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Washington State Auditor's Office Offers Cybersecurity Audits to Local Governments

Auditor Pat McCarthy said the voluntary risk assessments can help protect taxpayer data and improve public confidence in system security.

(TNS) -- In an expansion of its traditional accounting-based services, the Washington State Auditor's Office has begun offering cybersecurity audits to local units of government as a way to uncover vulnerabilities in their computer systems.

Auditor Pat McCarthy said the voluntary risk assessments can help protect taxpayer data and improve public confidence in system security.

"We in government know your Social Security number, we know your mother's maiden name," McCarthy said. "We're the keepers of your private information, and we have a responsibility to protect that information."

At the same time, she said, government offices are trying to become more accessible and user-friendly. Yet, something as simple as letting customers pay for marriage licenses with debit cards requires changes to the computer system that may lead to technological vulnerabilities.

"It's opening Pandora's box," McCarthy said. "We need to find the sweet spot (between security and accessibility)."

The audits include what's often referred to as a "penetration test," where hackers try to gain unauthorized access to a computer system, as well as an evaluation of security standards and protocols.

"It's quite thorough," said Erin Laska, chief information security officer for the auditor's office and leader of its 10-person cybersecurity team.

"We have IT people who specialize in security controls, and alongside them we have specialists with knowledge of applications, networks and infrastructure," Laska said. "Every agency has a different network, different devices, different systems, so we've created a mixed team of security specialists and outside contractors (to look for vulnerabilities)."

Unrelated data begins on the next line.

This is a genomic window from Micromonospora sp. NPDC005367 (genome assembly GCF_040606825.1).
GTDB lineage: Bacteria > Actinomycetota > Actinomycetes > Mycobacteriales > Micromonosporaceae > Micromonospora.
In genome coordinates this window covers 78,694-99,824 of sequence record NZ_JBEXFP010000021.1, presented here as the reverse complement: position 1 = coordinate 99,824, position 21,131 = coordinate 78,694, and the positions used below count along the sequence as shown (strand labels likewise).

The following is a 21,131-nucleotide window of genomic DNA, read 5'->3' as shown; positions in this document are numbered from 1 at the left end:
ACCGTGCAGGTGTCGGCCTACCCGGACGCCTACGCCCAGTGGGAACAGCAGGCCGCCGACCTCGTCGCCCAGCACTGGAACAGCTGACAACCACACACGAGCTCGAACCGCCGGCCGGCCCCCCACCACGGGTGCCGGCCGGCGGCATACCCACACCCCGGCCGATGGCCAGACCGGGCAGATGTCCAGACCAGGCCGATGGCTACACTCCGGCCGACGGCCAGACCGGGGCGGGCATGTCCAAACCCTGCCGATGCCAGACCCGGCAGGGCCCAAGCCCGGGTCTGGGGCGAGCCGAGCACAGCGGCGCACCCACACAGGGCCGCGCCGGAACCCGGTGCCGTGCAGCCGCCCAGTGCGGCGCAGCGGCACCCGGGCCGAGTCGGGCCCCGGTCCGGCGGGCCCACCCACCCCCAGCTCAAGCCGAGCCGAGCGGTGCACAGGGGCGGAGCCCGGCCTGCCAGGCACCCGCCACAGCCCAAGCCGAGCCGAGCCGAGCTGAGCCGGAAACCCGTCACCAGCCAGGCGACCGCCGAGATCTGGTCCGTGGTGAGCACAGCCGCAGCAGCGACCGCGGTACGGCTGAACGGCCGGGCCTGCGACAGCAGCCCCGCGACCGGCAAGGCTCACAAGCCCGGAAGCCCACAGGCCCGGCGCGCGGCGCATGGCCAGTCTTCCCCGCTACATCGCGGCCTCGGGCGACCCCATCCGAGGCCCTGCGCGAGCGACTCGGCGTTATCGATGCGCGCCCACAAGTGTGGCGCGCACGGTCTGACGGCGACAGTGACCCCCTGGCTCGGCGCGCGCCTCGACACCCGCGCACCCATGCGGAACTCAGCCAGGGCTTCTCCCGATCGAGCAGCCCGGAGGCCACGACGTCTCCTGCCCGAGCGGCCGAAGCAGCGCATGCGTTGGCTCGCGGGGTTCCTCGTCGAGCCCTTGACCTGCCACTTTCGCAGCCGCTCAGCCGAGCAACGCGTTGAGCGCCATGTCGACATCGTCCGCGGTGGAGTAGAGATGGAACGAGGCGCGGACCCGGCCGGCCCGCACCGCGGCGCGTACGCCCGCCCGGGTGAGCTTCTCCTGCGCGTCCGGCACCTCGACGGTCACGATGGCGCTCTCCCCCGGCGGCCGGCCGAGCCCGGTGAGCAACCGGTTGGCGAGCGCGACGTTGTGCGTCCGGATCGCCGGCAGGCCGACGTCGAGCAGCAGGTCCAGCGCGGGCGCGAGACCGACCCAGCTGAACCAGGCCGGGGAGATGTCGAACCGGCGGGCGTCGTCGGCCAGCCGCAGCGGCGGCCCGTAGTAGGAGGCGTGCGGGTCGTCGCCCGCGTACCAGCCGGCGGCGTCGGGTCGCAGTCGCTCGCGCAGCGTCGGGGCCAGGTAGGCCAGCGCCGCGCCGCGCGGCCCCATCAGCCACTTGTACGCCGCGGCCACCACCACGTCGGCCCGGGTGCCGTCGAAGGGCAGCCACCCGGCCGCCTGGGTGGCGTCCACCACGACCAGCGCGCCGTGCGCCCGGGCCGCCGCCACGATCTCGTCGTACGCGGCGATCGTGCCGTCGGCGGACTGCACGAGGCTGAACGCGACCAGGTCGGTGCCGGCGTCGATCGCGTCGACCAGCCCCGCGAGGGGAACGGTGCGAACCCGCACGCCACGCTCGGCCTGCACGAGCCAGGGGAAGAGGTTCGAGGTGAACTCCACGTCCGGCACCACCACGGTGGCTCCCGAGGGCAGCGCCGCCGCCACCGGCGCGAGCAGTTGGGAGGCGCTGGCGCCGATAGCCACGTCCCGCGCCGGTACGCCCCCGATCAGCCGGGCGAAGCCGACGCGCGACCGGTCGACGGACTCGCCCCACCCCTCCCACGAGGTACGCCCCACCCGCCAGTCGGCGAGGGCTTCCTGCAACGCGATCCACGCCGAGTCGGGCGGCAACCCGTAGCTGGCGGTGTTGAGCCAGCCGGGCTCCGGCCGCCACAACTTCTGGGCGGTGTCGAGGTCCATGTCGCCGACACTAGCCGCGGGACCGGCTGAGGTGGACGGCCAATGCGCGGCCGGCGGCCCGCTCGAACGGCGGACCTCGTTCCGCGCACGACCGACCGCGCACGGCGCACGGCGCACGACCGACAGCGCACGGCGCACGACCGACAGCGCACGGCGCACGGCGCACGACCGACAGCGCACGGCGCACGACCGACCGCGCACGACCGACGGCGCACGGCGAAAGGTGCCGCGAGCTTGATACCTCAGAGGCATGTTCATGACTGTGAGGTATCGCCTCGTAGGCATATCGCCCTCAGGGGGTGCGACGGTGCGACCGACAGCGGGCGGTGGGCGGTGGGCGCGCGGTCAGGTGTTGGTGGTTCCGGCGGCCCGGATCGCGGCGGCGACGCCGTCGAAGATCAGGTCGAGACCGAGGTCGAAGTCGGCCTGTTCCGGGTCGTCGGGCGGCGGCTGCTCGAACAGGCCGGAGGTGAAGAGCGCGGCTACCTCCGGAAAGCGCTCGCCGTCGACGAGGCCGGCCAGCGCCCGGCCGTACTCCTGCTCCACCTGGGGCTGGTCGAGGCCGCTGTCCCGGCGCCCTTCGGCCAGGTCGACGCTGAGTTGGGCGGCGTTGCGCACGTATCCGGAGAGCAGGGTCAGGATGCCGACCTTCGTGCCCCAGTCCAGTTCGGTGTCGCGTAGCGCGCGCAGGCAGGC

The auditor's office first began conducting cybersecurity assessments in 2014, focusing specifically on state agencies. The work proved so beneficial, the office decided to expand the service to local governments. Since then, several other state agencies and about a dozen local governments have requested risk assessments.

"I've been doing audits for 18 years, and these are the only audits I've seen agencies ask for," Laska said.

Given the critical nature of computer security, as well as the varied nature of the threats, McCarthy thinks demand for the cybersecurity audits will become an increasingly larger component of the service her office provides.

"I see it as a growth area for us," she said.

With traditional financial and accountability audits, it's relatively unusual for state auditors to uncover any serious mistakes or wrongdoing by local governments.

Of the 100 audits released over the past two weeks, for example, only 13 total findings were reported, and only two of those were by cities. Most were mistakes made by local school boards.

With cybersecurity audits, however, the likelihood is much greater that an existing or potential vulnerability will be discovered.

"The threats change on a daily basis, (so) no system can be completely safe," Laska said. "These audits offer a snapshot in time, but we try to give them a good idea (about their security levels)."

Because of the sensitive nature of the topic, McCarthy said, there's necessarily less transparency regarding the results of a cybersecurity audit than there is for a normal financial audit. The public will learn if auditors discover any issues with the system, but the details likely would only be provided to local officials in executive session.

"We really don't want to say anything that could be used by malicious outsiders," Laska said. "We haven't seen any agencies that don't want to remedy a situation."

Funding for cybersecurity assessments is provided by Initiative 900, which voters approved in 2005. It authorized the auditor's office to conduct performance audits of local governments and allocated a small portion of the state sales tax to that effort.

The initiative generates about $40 million annually, McCarthy said, but the Legislature currently only appropriates about $20 million of that to her office for a wide range of performance audits.

If demand for cybersecurity audits grows, "it's incumbent upon us to make the case to lawmakers that we need more money," she said. "And we do see (the demand) growing."

©2017 the Lewiston Tribune (Lewiston, Idaho) Distributed by Tribune Content Agency, LLC

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